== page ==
Tuesday, June 16, 2009

Sweet Onions

Walla Walla Sweet Onions were a strain of mild onion that was brought from the Mediterranean island of Corsica to the Walla Walla valley in the late 1800s by Peter Pieri, a French soldier. Once they made it to Walla Walla, the onions found enthusiastic support from Italian immigrant farmers of the region who appreciated their exceptionally mild flavor and winter hardiness (the first onion crops are planted in September and harvested the following summer). The onions also benefit from the low-sulfur soil of the area, which helps to keep the onions' pyruvic acid level low, lending them even sweeter taste.

The popularity of the onion has grown to big business, with more than 1,200 acres of the specialty crop being planted annually in the Walla Walla Valley.

In order to protect their unique sweet onion variety, packers applied for and won the Walla Walla Sweet Onion Marketing Order in 1995. The order protects Walla Walla Sweet Onions as a unique variety and federally protects the growing area of the Walla Walla Valley in southeast Washington and northeastern Oregon. Sweet onions can be grown just about anywhere, but they can't be called Walla Walla Sweet Onions unless they bear the "Walla Walla Genuine" label.

We are at the end of the fresh harvest Vidalias that run about April though June. Vidalias were the first sweet onions to be promoted and distributed nationally. They first appeared in 1931 when Georgia farmer Mose Coleman discovered that the onions he planted were not hot, as he expected, but actually sweet. Came into its own in the early 1940s, when the F1 Hybrid Yellow Granex was developed. Named for a town in Georgia and grown in 20 specific counties mandated by a Federal Marketing Order.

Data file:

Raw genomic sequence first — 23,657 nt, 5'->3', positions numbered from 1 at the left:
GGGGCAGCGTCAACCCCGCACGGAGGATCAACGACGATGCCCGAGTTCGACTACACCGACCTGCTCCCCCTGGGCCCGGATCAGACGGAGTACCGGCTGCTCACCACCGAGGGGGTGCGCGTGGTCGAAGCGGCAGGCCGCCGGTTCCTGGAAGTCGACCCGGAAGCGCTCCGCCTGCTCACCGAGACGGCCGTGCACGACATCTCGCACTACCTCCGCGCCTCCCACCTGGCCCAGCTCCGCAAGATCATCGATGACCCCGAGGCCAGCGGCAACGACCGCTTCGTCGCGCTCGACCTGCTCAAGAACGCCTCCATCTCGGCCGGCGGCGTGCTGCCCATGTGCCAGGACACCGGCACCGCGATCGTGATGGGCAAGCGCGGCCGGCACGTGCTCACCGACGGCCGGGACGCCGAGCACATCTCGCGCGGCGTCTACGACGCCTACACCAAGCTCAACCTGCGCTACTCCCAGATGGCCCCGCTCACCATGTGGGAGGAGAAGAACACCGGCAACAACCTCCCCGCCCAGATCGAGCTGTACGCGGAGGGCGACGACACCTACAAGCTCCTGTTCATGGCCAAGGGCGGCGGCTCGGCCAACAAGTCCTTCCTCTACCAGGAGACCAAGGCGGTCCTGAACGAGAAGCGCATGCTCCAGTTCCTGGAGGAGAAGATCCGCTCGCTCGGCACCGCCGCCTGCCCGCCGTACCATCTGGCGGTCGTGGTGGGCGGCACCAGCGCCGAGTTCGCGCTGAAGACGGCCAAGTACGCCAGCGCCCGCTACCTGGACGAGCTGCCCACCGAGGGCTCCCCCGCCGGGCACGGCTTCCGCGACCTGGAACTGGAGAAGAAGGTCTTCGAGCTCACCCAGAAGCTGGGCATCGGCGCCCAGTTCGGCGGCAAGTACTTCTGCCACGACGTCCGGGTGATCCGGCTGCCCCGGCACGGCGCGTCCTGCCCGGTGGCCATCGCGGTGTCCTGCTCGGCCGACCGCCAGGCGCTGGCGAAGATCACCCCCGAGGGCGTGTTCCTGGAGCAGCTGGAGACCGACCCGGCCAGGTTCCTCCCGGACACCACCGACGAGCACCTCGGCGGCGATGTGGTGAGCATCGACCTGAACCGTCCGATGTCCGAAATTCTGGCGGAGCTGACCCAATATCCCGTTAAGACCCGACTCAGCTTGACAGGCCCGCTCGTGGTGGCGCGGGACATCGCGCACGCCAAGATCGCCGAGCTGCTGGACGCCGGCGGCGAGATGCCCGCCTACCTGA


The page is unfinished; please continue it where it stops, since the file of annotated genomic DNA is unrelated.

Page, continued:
Also we are at the end of the Imperial Sweet Onion from the desert of ElCentro CA. Grown below sea level in the rich, loamy, desert soil of Southern California's Imperial Valley, where ideal growing conditions produce large, mild, juicy onions. The high moisture and sugar content is the result of the location where they are produced.

In order for an onion to be called a Sweet Imperial, it must be yellow, globe-shaped, and a minimum of 2 1/2 inches in diameter - and be very sweet.

The late Dr. Henry Jones is credited with being the first person to hybridize the flat Bermuda and the top-shaped grano into a new onion he called the Granex. It was a deeper shaped onion, with sweetness, and a longer shelf-life in markets.

When Dr. Jones retired from the USDA, he joined the research staff of a seed company in the Imperial Valley and continued to develop new varieties, many of which are grown today to produce the Sweet Imperial onion.

Not to worry if you miss the freshly harvested sweet onions, storage onions last well into fall to give nearly year round availability.

Other sweet onion growing areas include Texas and Chili.

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